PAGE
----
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Add the Performing Arts to Your Healthy Living Resolution

by on January 26, 2016

Each year when January rolls around, many among us make a New Year’s resolution. Some of the most popular resolutions are health-related, from joining a gym to starting a new diet. But this year, I have a suggestion for a different way to improve your health in 2016 – by participating in the performing arts.

The educational, cultural and social benefits of the performing arts are widely acknowledged, but more and more research is showing a correlation between attending theatre, music and dance performances and improved physical and mental health.

There are a number of ways the performing arts have been shown to affect our physical health. For example, in 2013 a team of researchers at McGill University led by musician-turned-neuroscientist Daniel J. Levitin reviewed 400 research papers on the neurochemistry of music, and revealed some interesting findings about the physical effects of music.

The research papers they examined showed that listening to music can boost our immune systems by increasing the production of antibodies and white cells. The researchers also found that music can help reduce stress hormones, and can play a role in regulating heart rate, blood pressure and body temperature.

Those are impressive fringe benefits for attending a rock concert!

Plus, people who attend performing arts events tend to report they feel better overall than those who do not. According to one 2010 report conducted by Hill Strategies called The Arts and Individual Well-Being in Canada, 58 per cent of those who attended a play in the past year reported they are in very good or excellent health, compared to 46 per cent of respondents who did not see a theatrical presentation in the previous year.

The same report noted the positive impact the performing arts can have on mental health as well, finding that 67 per cent of theatre attendees reported very good or excellent mental health, compared to 61 per cent of those who did not go to the theatre.

Increasingly, researchers are finding that experiencing live performance may help improve mental health issues, including anxiety and stress. Based on his research, Mr. Levitin found compelling evidence that music affects neurochemical mechanisms, meaning it could be used to manage areas like mood or stress levels, while also aiding in social bonding.

The Arts and Individual Well-Being in Canada report also draws attention to another great benefit of participating in the performing arts: it contributes to the health of the community. People who attended a performing arts event within the previous year were much more likely to volunteer, were less likely to feel trapped in a daily routine, and were more likely to report a strong satisfaction in life than those who did not.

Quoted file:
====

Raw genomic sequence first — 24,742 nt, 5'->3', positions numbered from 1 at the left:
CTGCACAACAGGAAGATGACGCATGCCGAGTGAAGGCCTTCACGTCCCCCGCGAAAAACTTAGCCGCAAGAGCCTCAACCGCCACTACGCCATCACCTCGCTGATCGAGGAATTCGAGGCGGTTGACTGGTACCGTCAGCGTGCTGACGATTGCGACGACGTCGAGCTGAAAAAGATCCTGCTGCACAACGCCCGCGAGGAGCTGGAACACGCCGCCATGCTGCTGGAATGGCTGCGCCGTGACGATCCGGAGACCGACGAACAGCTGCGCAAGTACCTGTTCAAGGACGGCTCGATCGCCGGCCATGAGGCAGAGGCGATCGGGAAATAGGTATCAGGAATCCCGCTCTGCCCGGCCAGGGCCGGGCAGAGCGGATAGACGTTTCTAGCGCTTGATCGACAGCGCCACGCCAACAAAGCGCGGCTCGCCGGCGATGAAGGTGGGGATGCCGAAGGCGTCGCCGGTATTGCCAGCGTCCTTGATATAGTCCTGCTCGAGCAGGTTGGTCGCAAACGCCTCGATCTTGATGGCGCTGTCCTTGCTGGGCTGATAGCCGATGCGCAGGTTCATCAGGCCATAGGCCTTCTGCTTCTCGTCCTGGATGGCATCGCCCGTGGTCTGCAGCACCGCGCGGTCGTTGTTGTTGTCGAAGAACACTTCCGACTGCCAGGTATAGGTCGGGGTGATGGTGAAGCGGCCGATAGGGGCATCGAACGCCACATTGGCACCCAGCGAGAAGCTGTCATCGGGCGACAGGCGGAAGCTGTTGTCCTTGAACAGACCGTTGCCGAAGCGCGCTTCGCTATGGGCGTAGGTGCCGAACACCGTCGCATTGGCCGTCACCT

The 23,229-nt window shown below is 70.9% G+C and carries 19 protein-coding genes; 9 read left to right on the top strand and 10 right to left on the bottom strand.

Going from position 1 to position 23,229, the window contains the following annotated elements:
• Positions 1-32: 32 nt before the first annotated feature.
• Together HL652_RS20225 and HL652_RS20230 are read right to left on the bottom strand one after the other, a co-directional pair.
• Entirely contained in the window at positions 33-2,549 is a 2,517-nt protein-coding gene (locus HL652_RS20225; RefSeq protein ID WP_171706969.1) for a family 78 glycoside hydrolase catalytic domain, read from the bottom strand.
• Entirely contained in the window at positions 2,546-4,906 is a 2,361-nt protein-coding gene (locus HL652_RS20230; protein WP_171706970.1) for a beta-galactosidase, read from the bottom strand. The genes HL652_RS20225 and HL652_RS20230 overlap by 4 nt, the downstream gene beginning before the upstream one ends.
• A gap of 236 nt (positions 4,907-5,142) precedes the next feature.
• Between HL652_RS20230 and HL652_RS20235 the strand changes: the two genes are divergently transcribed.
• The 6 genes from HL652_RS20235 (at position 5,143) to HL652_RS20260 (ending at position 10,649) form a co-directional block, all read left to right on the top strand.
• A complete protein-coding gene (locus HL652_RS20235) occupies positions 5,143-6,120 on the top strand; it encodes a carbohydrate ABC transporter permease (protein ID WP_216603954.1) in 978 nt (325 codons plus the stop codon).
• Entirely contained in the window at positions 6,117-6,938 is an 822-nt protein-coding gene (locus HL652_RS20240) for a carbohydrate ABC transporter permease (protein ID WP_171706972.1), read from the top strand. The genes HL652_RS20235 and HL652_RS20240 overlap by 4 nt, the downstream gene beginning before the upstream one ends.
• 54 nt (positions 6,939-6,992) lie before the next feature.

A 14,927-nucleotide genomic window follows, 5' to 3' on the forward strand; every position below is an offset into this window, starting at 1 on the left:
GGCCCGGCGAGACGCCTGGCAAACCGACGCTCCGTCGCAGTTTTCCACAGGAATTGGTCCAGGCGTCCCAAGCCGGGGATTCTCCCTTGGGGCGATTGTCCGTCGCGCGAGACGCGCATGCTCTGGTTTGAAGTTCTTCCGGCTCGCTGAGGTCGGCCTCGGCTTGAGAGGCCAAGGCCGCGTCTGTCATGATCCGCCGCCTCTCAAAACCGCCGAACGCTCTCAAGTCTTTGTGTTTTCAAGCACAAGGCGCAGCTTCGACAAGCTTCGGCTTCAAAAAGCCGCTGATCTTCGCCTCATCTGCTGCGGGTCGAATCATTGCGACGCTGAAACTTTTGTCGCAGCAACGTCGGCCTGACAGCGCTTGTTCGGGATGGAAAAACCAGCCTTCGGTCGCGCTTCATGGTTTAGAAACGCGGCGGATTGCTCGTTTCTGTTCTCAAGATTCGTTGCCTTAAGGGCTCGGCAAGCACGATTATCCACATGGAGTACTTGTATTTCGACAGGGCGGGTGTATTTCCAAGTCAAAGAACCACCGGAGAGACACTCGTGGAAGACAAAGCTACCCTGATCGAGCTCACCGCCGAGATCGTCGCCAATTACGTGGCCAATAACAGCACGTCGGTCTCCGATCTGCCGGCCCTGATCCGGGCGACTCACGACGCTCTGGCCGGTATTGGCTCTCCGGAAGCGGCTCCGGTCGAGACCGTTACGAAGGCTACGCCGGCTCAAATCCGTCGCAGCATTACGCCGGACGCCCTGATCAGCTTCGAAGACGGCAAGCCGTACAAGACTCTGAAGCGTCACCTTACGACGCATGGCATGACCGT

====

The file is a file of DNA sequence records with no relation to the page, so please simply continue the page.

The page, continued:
A 2012 survey conducted on behalf of the Department of Canadian Heritage found that 92 per cent of Canadians believe arts and culture make a community a better place to live. That statistic serves as an excellent reminder of how fortunate we are here in Fredericton to have such a wide range of performing arts offerings, all of which can play a role in better health and well-being, while also providing us with a healthier community.

Just look at the upcoming FROSTival events calendar for examples of our city’s robust performing arts scene. This January and February, Frederictonians will have the opportunity to see music festivals like Shivering Songs, attend campfire sing-a-longs with local musicians, and experience Theatre New Brunswick’s groundbreaking new play Returning Fire.

At the Playhouse, we are proud to offer performances, workshops and activities every weekend throughout FROSTival, including a variety of dance, music and theatre events. These are just a few examples, and I encourage you to browse FROSTival’s complete calendar for many performing arts activities that will help you start your year off on a high note.

Maintaining or improving our mental and physical wellbeing is important to us all; and developing a healthy community resonates as well. Perhaps participating in the performing arts is one component in reaching these goals – in January, and throughout the year.

Tim Yerxa is the Executive Director of the Fredericton Playhouse.


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